Rick Scearbo, Xtiva Chief Revenue Officer, Talks the Benefits of ABM

This is the last post in our ABM – Account Based Marketing and Wealth Management Firms series. We help our customers in the wealth and advisory space achieve more in their business with insights on growth and clients. Subscribe below to receive the latest posts as they are published.

As a part of Xtiva’s ABM series, we have interviewed our own Chief Revenue Officer, Rick Scearbo on tips for implementation and the future of ABM. Rick shares his insight of what wealth management firms can do to be successful with ABM and how to overcome challenges that may arise.

What goals do you think should drive a business to move their strategy from inbound marketing tactics or typical sales to account-based marketing?

We have experienced a lot of success with our inbound marketing strategies here at Xtiva, but believe that augmenting these programs with some account-based marketing tactics is often the way to go.

Here are a few reasons to consider implementing ABM into your Marketing strategy:

  • Research (and experience) has shown that personalized marketing strategies often result in better engagement with customers and prospects.
  • ABM focuses your resources on the accounts that have the highest likelihood of generating more revenue.
  • ABM consistently delivers a higher ROI over other types of marketing.
  • Successful ABM programs bring better alignment to your Sales & Marketing teams leading to greater success in growing your business.

How do you think wealth management businesses should determine what account based marketing tactics are right for them?

It’s difficult to say what’s right for someone else’s business. But, what I do recommend is that every organization follow a few key steps that should ensure the success of their account-based marketing programs.

  • Create your team
  • Define your goals
  • Identify your target accounts and key decision makers
  • Engage with decision-makers
  • Close the sale
  • Transform your customers into promoters of your business
  • Measure your results

When a firm invests in ABM, what key performance indicators (KPIs) should they be tracking and aiming for?

Account-based marketing metrics tend to be more focused on quality vs. quantity.  Your teams focus needs to expand beyond just identifying leads and move to a focus of engaging the right people at the right accounts at the right time.

The top metric types are:

  • Coverage – do you have enough of the right contacts in your database?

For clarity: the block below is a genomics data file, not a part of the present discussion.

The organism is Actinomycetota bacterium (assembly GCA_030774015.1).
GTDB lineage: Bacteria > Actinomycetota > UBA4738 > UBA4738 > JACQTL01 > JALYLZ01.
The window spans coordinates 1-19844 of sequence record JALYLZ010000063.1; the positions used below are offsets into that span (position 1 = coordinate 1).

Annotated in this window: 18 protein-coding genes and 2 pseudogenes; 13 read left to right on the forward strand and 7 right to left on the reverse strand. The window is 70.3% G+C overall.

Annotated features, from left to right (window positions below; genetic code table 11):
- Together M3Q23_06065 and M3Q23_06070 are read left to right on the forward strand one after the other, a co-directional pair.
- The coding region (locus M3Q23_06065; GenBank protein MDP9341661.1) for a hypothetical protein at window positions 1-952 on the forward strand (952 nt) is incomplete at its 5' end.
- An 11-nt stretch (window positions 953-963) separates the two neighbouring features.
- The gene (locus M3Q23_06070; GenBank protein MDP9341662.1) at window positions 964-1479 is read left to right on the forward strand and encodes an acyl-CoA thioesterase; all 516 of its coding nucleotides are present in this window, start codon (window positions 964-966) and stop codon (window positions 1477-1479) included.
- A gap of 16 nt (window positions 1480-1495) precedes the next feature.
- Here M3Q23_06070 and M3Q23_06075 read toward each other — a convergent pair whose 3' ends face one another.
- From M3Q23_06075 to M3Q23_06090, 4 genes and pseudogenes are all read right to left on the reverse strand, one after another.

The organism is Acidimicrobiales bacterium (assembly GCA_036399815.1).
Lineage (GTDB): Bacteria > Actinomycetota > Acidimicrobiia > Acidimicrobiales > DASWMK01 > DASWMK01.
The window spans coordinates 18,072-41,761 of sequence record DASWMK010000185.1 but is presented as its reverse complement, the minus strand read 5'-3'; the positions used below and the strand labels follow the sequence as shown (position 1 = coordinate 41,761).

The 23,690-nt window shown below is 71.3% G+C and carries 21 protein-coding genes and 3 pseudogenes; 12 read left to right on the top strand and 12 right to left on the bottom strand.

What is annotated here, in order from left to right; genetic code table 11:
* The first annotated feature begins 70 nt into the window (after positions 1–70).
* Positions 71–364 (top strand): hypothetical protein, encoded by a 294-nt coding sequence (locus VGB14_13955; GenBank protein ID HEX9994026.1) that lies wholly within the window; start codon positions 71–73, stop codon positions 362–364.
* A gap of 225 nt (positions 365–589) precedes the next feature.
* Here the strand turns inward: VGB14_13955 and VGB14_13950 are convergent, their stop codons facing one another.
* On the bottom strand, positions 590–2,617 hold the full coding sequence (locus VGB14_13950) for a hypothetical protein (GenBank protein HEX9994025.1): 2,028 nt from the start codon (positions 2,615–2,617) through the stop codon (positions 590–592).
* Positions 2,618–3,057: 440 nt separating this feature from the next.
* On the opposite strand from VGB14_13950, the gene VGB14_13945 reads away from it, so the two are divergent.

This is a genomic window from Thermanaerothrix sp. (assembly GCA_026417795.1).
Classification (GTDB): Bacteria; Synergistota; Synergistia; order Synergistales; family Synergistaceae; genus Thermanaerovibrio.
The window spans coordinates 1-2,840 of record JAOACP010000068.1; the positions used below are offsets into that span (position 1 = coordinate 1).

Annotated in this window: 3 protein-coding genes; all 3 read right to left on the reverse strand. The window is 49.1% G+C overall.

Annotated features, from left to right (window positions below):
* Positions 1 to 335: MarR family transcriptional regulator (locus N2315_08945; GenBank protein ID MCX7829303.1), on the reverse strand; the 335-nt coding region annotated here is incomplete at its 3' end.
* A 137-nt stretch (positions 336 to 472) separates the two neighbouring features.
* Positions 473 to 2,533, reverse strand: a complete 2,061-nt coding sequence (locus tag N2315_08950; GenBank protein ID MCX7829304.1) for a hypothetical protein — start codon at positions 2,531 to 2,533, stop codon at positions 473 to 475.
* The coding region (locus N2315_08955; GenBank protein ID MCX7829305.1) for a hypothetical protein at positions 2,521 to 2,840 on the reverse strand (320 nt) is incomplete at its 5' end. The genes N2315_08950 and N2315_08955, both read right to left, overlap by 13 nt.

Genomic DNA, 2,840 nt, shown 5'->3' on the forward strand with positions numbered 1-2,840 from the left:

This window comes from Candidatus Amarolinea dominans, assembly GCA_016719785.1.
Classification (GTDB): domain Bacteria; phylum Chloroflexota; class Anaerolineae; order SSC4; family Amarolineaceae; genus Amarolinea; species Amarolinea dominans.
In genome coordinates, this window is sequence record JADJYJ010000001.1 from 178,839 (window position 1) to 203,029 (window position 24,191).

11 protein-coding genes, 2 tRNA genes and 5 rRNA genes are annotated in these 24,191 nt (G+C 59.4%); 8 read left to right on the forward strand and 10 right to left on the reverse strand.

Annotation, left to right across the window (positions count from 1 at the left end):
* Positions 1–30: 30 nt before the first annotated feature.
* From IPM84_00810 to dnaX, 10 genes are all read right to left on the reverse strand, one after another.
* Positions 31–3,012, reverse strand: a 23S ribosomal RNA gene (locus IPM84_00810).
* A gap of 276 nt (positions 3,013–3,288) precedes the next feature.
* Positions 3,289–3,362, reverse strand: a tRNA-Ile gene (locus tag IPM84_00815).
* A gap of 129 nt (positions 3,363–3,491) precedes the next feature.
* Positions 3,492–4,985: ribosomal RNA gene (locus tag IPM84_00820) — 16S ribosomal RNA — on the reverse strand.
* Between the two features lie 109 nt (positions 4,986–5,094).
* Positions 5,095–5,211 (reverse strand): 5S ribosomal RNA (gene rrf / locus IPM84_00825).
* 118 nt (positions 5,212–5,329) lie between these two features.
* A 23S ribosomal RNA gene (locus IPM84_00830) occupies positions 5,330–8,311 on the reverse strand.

• Awareness – do your prospects know who you are and what you do?
  • Engagement – are your prospects interacting with you?
  • Reach – are you connecting the right accounts?
  • Influence – which activities are have having the best results?

What have you seen is the biggest hurdle for businesses when implementing ABM, and how do you think they can overcome it?

Account-based marketing is hot right now but as with any new tool or strategy, ABM isn’t a sure thing; it always depends on your execution.

Some of the most common ABM hurdles (and how to overcome them) include:

  • Sales & marketing alignment is key to the success of your ABM programs.  Failing to align your teams will most certainly be a drag on your ability to successfully execute your strategies.
  • It’s all about the data.  If your data is unclean, then your ability to effectively personalize content for your customers and prospects is significantly reduced leading to lower ROI of your ABM programs.
  • Personalization of content is key.  Focusing on what matters most to specific people or companies is the core to running a successful ABM program.  Never just repurpose existing content.

Do you think ABM in the wealth management field is a new concept? How do you see it developing in the coming years?

No. While it may seem as though account-based marketing (ABM) is a new idea, many companies (including Wealth Managers) have been doing ABM in one form or another since the 1990s, albeit under a different name.

Many firms engaged in what was once called, targeted account marketing (TAM) where marketing teams would take lists of strategic accounts and would create account plans for as many of them as we could. The challenge was, they only had the bandwidth to create a limited number of them. There was just no way to scale it beyond that.

Fast forward to 2018 – it’s now considerably easier to scale your ABM efforts from say 25 to 2500 accounts. Today, new technologies are available to support every stage of your strategy leading to significantly increased scalability of your ABM programs which in turn is driving revenue for your company.

My expectation is that technology will continue to drive the efficiency and effectiveness of account-based marketing until a time that the next best thing in marketing is upon us.